This Article begins by reviewing the agency costs that arise in firms outside of bankruptcy and the web of limitations on these costs. In particular, the Article examines how the state law voting regime affects managers' incentives to maximize the value of a firm. Under state law, shareholders generally hold the exclusive right to vote and exercise their right to vote by electing directors and approving fundamental corporate changes. In Chapter 11 bankruptcy, this regime is replaced by a system that gives the right to vote to most claim and equity holders and mandates a single vote on the plan of reorganization. While the state law regime gives voting authority to the group that has the appropriate incentives to maximize the value of the firm, the bankruptcy vote is intended only to determine the allocation of the value of the firm among the various claim and interest holders. One provision of the present Bankruptcy Code, section 1129(a)(10), is best understood as an attempt to limit agency costs by requiring approval of the plan by the class of creditors with the appropriate incentives to maximize the value of the firm. The courts have misunderstood and misapplied this section, however, so it has not served as an effective constraint on Chapter 11 agency costs. In fact, commentators have called for repeal of section 1129(a)(10). The Article concludes that the Code should be revised to effectively require approval of a plan of reorganization by the claim or interest holders with the appropriate incentives to maximize the value of the firm, just as shareholders in solvent corporations outside of bankruptcy hold ultimate authority over operation of the business.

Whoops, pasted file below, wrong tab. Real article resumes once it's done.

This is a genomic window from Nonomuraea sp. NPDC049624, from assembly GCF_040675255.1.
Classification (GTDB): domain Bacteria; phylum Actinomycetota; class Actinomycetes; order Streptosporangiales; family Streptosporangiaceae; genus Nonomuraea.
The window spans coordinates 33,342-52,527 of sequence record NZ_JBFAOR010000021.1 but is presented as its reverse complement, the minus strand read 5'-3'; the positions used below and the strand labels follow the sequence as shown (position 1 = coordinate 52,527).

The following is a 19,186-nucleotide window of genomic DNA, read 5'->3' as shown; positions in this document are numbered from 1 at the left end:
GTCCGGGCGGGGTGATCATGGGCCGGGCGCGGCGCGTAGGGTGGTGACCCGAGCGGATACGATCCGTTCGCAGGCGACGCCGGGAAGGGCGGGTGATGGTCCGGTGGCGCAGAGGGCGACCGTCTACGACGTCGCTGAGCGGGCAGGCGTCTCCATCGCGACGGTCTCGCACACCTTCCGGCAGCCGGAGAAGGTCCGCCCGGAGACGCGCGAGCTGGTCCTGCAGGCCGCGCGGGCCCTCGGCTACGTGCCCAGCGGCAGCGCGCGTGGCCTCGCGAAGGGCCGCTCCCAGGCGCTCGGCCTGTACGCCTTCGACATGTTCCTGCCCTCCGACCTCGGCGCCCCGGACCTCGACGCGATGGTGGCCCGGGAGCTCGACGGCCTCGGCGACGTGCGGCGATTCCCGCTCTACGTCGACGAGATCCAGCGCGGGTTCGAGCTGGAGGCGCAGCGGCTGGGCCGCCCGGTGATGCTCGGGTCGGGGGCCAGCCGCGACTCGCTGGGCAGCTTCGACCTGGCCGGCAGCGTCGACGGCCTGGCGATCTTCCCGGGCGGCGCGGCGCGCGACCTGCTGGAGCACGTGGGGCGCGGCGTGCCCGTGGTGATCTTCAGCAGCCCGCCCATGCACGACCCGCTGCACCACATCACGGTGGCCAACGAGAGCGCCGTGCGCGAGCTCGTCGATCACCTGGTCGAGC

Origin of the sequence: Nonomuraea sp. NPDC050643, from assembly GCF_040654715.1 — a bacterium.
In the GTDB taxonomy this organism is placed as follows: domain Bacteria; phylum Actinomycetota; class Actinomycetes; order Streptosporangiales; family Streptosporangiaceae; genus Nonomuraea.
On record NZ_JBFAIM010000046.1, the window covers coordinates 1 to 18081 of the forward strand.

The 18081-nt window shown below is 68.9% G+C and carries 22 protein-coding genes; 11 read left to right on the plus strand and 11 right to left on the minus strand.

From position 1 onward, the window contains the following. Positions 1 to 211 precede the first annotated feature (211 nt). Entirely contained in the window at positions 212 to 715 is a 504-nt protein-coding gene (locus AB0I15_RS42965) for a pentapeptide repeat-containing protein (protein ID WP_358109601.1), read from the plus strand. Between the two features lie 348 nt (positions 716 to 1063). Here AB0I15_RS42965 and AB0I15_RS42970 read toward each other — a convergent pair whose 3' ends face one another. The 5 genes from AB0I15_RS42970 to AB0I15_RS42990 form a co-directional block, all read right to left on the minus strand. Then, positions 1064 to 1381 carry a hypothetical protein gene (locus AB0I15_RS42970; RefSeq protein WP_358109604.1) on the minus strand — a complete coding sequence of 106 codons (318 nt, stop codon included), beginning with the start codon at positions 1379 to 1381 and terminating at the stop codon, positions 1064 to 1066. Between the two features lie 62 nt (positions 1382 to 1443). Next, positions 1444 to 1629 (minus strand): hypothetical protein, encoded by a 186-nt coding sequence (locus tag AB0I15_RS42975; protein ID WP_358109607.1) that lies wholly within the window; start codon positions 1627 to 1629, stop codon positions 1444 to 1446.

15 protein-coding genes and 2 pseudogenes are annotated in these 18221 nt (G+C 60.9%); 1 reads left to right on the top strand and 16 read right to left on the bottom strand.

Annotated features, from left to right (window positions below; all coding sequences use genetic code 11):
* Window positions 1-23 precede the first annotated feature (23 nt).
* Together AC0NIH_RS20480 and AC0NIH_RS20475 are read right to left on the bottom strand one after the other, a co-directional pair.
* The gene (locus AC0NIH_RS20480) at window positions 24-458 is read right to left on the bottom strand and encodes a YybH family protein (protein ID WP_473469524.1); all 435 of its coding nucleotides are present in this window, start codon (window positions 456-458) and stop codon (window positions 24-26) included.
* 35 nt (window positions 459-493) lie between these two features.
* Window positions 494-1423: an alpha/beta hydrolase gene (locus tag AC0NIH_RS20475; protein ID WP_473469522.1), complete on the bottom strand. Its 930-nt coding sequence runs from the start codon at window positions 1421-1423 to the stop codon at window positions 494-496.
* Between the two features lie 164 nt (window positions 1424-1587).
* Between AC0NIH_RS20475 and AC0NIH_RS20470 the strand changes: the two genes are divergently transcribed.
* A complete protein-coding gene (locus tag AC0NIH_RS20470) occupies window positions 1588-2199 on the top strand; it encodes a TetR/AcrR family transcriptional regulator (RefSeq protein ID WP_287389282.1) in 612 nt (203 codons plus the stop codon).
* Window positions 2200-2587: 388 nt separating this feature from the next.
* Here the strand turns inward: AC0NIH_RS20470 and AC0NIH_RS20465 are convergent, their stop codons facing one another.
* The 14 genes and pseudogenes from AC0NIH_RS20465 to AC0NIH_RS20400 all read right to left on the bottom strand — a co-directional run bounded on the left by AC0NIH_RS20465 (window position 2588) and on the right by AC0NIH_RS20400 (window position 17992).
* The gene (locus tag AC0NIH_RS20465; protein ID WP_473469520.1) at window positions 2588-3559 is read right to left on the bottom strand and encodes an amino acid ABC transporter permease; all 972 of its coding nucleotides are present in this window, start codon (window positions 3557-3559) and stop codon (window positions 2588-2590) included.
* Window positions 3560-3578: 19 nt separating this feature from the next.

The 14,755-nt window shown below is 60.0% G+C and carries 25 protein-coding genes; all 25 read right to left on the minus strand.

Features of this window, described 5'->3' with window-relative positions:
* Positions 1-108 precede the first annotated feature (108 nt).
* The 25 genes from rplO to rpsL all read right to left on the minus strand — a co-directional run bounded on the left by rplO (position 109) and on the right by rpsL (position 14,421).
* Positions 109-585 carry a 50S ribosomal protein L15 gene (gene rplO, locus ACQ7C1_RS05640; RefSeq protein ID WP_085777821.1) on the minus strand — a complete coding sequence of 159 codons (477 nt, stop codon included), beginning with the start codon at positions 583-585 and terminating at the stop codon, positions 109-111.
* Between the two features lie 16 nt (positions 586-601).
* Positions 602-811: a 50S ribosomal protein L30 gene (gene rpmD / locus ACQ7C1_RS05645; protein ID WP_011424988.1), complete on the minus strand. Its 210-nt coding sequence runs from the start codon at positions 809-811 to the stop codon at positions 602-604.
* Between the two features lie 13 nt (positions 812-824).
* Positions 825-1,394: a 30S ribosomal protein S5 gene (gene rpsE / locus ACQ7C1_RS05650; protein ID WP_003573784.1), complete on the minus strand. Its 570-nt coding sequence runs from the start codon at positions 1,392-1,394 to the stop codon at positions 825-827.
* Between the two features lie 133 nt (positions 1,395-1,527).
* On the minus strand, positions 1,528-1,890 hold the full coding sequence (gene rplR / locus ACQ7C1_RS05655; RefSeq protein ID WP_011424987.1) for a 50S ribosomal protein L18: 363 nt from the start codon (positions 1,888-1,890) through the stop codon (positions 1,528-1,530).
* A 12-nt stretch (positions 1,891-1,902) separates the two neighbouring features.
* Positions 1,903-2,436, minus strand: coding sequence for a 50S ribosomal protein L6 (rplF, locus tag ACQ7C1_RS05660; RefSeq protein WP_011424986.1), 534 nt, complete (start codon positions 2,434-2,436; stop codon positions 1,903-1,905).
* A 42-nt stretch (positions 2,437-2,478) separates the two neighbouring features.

Scott F. Norberg,
Debtor Incentives, Agency Costs and Voting Theory in Chapter 11
, 46 KAN. L. REV. 507
Available at: https://ecollections.law.fiu.edu/faculty_publications/233